Shares of Symantec (NASDAQ:NLOK) fell as much as 14% on March 21, after the computer security company announced it had fired its chief executive officer, president, and former board member Steve Bennett, after less than 18 months on the job.

The termination raises concerns about Symantec's turnaround efforts. Since it was created in 1982, Symantec has grown into a global leader in security, backup, and availability solutions, with more than 20,000 employees in 48 countries. Symantec's scale of operations is much bigger than that of rivals Kaspersky Labs and AVG Technologies

However, in the past few quarters, the company has struggled with poor sales due to the decline of the PC industry. Symantec has also had some difficulty shifting its consumer security business from a one-time license, to a subscription-based model. So what's in store for Symantec after Steve Bennett's termination?


The termination effect
Altogether, seven firms have downgraded Symantec after the company decided to fire Steve Bennett, causing a major sell-off. Worries about the future of Symantec are not completely unfounded.

Finding a willing and capable replacement is likely to take some time. In the meantime, the company may face "another multi-year period of upheaval, management turnover and strategic uncertainty," according to MKM Partners' Israel Hernandez.

The turnaround
Steve Bennett had launched a strategic review of Symantec's business after replacing ex-CEO Enrique Salem, who was fired after three years on the job. When Bennett took the position, Symantec's marketing and sales costs represented 41% of revenue, but the company's top line was barely increasing at a 1% organic growth rate.

Bennett soon realized there were several issues impeding Symantec. For example, the company's product line was regarded as being too complicated, as it required technical expertise to understand the difference between products. Management decided to change this by making its salesforce focus on general keywords, such as information security or information management. The company also developed new partnerships to improve sales. In this way, Bennett was on target with Symantec's restructuring and refocusing.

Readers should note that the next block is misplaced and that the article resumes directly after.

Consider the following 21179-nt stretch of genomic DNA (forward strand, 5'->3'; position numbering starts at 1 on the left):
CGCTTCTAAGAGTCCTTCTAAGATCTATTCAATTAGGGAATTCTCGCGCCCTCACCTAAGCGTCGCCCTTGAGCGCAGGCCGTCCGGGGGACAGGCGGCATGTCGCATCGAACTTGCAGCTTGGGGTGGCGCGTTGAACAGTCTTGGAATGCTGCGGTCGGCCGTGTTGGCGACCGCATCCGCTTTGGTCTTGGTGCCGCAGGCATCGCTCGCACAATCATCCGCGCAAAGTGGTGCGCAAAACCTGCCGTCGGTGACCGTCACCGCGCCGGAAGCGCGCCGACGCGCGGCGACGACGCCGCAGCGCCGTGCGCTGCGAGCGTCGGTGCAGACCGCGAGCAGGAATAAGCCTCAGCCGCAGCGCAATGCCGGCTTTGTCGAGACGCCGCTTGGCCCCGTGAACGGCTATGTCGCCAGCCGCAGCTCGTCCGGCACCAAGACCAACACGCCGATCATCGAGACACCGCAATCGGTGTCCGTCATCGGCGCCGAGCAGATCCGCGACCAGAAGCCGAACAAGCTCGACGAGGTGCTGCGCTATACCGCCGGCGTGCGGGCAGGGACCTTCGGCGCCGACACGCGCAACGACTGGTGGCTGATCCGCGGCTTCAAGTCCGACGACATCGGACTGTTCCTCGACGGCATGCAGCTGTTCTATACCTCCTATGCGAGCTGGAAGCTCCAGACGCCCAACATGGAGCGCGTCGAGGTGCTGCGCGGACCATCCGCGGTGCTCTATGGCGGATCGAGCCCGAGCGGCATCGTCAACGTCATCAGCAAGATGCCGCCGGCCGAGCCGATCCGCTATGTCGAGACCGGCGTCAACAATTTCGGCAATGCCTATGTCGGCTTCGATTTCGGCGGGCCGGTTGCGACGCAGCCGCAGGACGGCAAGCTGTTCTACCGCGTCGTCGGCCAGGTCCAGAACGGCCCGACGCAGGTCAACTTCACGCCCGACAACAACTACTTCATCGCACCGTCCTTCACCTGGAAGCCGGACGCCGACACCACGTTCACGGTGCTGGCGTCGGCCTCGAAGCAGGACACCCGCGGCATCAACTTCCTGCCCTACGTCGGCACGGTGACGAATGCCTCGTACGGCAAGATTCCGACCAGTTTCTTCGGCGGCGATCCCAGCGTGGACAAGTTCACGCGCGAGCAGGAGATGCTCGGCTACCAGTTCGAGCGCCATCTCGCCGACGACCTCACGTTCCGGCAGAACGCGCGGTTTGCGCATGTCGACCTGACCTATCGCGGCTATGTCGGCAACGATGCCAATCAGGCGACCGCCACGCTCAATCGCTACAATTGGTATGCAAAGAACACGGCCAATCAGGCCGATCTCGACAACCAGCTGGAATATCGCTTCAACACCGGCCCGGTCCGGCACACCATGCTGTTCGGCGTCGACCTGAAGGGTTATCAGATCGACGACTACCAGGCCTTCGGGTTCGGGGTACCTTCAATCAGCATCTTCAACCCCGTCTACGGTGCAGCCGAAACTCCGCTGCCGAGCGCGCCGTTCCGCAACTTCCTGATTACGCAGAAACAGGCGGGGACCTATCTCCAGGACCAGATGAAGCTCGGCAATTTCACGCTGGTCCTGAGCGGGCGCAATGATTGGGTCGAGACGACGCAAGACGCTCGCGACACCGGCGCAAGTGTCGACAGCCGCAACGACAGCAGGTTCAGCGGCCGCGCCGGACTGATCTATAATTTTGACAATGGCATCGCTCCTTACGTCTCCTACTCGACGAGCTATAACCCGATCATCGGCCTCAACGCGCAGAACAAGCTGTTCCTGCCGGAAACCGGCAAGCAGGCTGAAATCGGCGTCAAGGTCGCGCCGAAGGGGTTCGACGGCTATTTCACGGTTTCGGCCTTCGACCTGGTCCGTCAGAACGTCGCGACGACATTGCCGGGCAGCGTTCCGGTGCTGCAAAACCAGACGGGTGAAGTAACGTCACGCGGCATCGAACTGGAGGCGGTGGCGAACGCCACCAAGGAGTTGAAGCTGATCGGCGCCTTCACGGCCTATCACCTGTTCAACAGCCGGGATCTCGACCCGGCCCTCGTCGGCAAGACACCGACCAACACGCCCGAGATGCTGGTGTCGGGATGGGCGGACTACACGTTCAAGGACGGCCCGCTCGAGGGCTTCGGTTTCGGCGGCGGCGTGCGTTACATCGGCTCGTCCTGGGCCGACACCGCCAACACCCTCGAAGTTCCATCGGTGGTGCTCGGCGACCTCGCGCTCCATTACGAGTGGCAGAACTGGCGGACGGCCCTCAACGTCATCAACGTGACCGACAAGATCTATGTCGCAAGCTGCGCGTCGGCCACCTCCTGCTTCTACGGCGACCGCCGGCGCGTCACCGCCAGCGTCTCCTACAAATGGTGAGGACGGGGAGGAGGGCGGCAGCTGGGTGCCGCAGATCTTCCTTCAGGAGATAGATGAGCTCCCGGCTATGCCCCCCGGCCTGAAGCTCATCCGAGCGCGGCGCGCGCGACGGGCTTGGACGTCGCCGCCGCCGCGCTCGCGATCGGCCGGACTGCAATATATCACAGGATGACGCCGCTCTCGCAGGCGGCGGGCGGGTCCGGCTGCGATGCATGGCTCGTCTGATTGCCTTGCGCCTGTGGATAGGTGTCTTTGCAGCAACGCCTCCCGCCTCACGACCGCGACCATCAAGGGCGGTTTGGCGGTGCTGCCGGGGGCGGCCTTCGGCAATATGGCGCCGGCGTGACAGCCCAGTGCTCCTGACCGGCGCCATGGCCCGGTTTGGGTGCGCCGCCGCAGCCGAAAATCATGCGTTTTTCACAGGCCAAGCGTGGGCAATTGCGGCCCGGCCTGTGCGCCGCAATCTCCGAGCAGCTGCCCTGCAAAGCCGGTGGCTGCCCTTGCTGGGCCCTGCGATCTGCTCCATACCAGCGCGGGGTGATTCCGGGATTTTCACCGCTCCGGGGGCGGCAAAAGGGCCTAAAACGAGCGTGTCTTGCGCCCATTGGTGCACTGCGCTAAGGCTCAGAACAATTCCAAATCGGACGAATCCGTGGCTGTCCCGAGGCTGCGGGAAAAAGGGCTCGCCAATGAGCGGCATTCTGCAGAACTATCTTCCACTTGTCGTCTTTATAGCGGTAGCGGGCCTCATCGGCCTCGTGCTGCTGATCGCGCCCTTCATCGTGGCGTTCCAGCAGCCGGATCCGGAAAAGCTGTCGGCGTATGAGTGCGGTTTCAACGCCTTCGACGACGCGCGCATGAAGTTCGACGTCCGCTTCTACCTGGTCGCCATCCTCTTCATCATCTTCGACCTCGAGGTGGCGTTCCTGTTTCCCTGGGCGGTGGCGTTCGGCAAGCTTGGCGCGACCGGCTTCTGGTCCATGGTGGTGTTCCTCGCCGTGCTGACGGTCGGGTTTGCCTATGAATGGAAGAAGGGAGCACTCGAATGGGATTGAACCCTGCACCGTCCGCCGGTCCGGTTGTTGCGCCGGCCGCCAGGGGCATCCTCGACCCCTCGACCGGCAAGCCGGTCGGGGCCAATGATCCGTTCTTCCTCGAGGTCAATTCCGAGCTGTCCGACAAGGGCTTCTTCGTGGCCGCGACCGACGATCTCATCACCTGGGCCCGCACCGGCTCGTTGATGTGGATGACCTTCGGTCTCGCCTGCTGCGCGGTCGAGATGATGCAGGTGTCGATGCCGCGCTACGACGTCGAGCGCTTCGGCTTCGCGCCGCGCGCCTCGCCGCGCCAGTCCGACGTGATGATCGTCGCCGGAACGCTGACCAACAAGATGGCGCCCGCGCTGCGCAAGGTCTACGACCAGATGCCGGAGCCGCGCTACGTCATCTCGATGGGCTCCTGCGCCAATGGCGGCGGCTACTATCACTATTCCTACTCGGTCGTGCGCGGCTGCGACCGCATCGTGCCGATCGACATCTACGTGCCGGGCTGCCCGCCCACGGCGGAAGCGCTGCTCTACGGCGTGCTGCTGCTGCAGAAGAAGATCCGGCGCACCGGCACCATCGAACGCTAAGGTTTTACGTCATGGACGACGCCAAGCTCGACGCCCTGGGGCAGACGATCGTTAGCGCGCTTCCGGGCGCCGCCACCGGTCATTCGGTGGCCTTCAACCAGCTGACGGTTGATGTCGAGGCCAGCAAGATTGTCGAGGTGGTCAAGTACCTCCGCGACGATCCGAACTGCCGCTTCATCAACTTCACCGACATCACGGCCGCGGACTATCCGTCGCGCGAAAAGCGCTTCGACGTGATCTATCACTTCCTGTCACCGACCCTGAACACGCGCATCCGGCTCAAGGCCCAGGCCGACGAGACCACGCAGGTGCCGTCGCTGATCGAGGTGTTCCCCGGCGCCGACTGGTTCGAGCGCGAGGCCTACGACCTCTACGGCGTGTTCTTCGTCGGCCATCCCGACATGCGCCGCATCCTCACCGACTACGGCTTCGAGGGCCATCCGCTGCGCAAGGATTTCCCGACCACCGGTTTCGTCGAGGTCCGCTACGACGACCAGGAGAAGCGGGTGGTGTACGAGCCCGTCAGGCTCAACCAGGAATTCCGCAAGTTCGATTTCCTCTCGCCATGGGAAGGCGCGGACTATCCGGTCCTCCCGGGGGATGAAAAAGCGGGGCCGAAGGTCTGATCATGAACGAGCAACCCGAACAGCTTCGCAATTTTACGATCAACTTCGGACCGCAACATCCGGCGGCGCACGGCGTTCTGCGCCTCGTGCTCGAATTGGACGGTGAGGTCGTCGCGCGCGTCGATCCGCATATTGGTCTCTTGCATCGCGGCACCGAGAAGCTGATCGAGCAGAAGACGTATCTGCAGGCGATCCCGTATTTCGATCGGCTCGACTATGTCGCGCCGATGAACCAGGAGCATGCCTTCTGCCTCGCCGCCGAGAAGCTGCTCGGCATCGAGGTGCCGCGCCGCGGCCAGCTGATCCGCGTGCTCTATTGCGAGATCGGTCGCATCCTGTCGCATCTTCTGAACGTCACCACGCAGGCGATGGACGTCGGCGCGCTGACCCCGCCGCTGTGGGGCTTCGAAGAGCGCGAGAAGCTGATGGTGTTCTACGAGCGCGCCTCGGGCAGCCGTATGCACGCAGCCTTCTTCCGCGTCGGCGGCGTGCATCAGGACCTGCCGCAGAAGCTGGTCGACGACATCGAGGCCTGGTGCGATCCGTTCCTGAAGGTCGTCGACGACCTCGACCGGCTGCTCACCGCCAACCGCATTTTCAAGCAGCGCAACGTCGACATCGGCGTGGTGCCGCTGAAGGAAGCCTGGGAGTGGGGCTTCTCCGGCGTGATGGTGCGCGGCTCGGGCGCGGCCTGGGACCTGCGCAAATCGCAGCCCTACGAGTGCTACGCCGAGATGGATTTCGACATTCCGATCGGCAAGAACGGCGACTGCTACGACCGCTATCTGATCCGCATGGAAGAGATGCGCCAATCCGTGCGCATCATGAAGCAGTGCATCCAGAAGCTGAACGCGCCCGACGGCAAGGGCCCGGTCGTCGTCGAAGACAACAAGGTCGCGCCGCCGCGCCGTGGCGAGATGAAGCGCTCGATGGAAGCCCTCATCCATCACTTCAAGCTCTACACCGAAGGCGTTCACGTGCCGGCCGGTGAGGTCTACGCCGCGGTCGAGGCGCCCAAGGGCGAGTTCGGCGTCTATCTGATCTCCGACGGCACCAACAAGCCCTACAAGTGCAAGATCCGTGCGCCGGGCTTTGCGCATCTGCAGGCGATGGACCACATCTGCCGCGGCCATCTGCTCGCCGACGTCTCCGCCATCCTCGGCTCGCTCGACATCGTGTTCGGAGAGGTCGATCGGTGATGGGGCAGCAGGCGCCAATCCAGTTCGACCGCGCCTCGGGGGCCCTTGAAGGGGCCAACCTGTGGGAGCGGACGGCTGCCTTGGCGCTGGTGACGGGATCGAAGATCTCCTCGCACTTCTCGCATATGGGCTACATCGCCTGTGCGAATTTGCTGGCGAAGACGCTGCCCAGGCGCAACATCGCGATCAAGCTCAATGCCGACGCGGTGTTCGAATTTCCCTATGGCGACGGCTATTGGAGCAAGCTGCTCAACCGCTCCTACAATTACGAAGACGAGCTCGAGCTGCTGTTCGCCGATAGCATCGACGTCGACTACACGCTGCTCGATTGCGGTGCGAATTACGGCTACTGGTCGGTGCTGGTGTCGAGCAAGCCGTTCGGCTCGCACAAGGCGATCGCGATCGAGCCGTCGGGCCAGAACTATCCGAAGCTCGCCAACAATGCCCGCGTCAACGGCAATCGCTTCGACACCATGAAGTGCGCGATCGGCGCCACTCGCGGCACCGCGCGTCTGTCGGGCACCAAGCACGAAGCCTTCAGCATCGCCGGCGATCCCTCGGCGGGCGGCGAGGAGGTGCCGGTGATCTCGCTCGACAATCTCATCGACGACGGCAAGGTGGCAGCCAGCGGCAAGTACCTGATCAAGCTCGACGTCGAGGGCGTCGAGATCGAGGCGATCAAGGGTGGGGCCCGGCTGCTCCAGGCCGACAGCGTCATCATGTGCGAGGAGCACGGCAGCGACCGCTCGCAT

Several challenges ahead
It's unclear why Bennett was terminated. Perhaps the company's turnaround plans were taking longer than expected. Note that in the most recent quarter, the company reported better than expected earnings. However, its revenue was down 4.8% compared to the same quarter last year.

When it comes to growing its sales, Symantec faces several challenges. According to Gartner, the market for security software is expected to grow 30% to $87 billion by 2016. However, most of this growth will likely take place in network security and mobile security segments. Symantec, which is particularly strong in the PC security segment, has struggled to gain share in these fast-growing markets.

From an earnings perspective, the company could also improve profitability by gradually shifting its business from a license-based model to a subscription-based system that provides recurrent revenue. But this has yet to work. 

The future of security lies in networks and mobile
Palo Alto Networks (NYSE:PANW) -- which specializes in developing software that analyzes business networks in order to identify potential security breaks -- recently announced that its revenue for the most recent quarter grew 46% year over year, achieving a record $141.1 million figure. To benefit from the increasing demand for network firewalls in Asia, the company recently opened a new cyber-security lab in Singapore.

Despite the various challenges ahead, and the recent termination of Steve Bennett, it's worth recognizing that Symantec has plenty of assets left. These should help it to improve its top line by focusing on fast-growing security segments. As the protector of more than one billion systems, the company has deep expertise in the information security field, owns strong brands -- such as Norton Antivirus -- and is committed to increased spending in research and development. 

Final Foolish takeaway
Symantec's surprising decision to fire Steve Bennett has raised concerns about the company's turnaround efforts. A leader in PC security, it has recently struggled with poor sales performance, as competitors such as Palo Alto Networks and Kaspersky Labs gain share in the promising network and mobile security segments.

However, Symantec has enough assets, technology, and expertise to improve its sales performance by focusing on the right segments. From this perspective, a turnaround is possible in the long run. In the short run, finding a replacement capable of executing the turnaround plan does seem like a difficult task.

This article represents the opinion of the writer, who may disagree with the “official” recommendation position of a Motley Fool premium advisory service. We’re motley! Questioning an investing thesis -- even one of our own -- helps us all think critically about investing and make decisions that help us become smarter, happier, and richer.